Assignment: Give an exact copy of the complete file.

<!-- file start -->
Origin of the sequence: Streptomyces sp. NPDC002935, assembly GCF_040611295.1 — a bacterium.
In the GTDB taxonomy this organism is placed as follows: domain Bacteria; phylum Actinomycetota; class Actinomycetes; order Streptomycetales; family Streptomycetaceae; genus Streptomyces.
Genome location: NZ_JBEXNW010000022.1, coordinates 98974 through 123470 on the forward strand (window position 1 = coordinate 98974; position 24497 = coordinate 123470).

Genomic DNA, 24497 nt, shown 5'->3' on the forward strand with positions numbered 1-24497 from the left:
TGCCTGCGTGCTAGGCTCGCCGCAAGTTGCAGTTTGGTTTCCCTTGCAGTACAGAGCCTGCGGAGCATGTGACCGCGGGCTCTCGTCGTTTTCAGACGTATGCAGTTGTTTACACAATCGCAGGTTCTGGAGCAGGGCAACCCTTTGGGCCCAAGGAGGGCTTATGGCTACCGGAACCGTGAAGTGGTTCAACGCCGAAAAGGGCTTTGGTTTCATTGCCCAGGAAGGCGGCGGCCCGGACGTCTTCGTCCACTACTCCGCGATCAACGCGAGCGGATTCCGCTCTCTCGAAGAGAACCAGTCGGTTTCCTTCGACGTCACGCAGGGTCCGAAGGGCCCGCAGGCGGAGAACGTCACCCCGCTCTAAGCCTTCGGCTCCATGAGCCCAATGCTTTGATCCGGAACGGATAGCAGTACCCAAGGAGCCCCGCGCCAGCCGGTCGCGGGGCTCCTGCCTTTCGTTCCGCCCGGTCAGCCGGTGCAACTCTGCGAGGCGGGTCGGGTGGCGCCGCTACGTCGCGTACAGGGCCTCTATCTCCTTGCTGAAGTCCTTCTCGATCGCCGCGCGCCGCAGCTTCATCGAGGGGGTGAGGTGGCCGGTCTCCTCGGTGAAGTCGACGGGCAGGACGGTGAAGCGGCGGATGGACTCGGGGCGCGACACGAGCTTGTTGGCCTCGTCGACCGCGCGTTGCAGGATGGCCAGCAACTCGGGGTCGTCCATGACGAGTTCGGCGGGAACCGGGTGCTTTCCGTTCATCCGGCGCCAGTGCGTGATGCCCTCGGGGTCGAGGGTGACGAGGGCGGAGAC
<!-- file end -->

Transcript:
Origin of the sequence: Streptomyces sp. NPDC002935, assembly GCF_040611295.1 — a bacterium.
In the GTDB taxonomy this organism is placed as follows: domain Bacteria; phylum Actinomycetota; class Actinomycetes; order Streptomycetales; family Streptomycetaceae; genus Streptomyces.
Genome location: NZ_JBEXNW010000022.1, coordinates 98974 through 123470 on the forward strand (window position 1 = coordinate 98974; position 24497 = coordinate 123470).

Genomic DNA, 24497 nt, shown 5'->3' on the forward strand with positions numbered 1-24497 from the left:
TGCCTGCGTGCTAGGCTCGCCGCAAGTTGCAGTTTGGTTTCCCTTGCAGTACAGAGCCTGCGGAGCATGTGACCGCGGGCTCTCGTCGTTTTCAGACGTATGCAGTTGTTTACACAATCGCAGGTTCTGGAGCAGGGCAACCCTTTGGGCCCAAGGAGGGCTTATGGCTACCGGAACCGTGAAGTGGTTCAACGCCGAAAAGGGCTTTGGTTTCATTGCCCAGGAAGGCGGCGGCCCGGACGTCTTCGTCCACTACTCCGCGATCAACGCGAGCGGATTCCGCTCTCTCGAAGAGAACCAGTCGGTTTCCTTCGACGTCACGCAGGGTCCGAAGGGCCCGCAGGCGGAGAACGTCACCCCGCTCTAAGCCTTCGGCTCCATGAGCCCAATGCTTTGATCCGGAACGGATAGCAGTACCCAAGGAGCCCCGCGCCAGCCGGTCGCGGGGCTCCTGCCTTTCGTTCCGCCCGGTCAGCCGGTGCAACTCTGCGAGGCGGGTCGGGTGGCGCCGCTACGTCGCGTACAGGGCCTCTATCTCCTTGCTGAAGTCCTTCTCGATCGCCGCGCGCCGCAGCTTCATCGAGGGGGTGAGGTGGCCGGTCTCCTCGGTGAAGTCGACGGGCAGGACGGTGAAGCGGCGGATGGACTCGGGGCGCGACACGAGCTTGTTGGCCTCGTCGACCGCGCGTTGCAGGATGGCCAGCAACTCGGGGTCGTCCATGACGAGTTCGGCGGGAACCGGGTGCTTTCCGTTCATCCGGCGCCAGTGCGTGATGCCCTCGGGGTCGAGGGTGACGAGGGCGGAGAC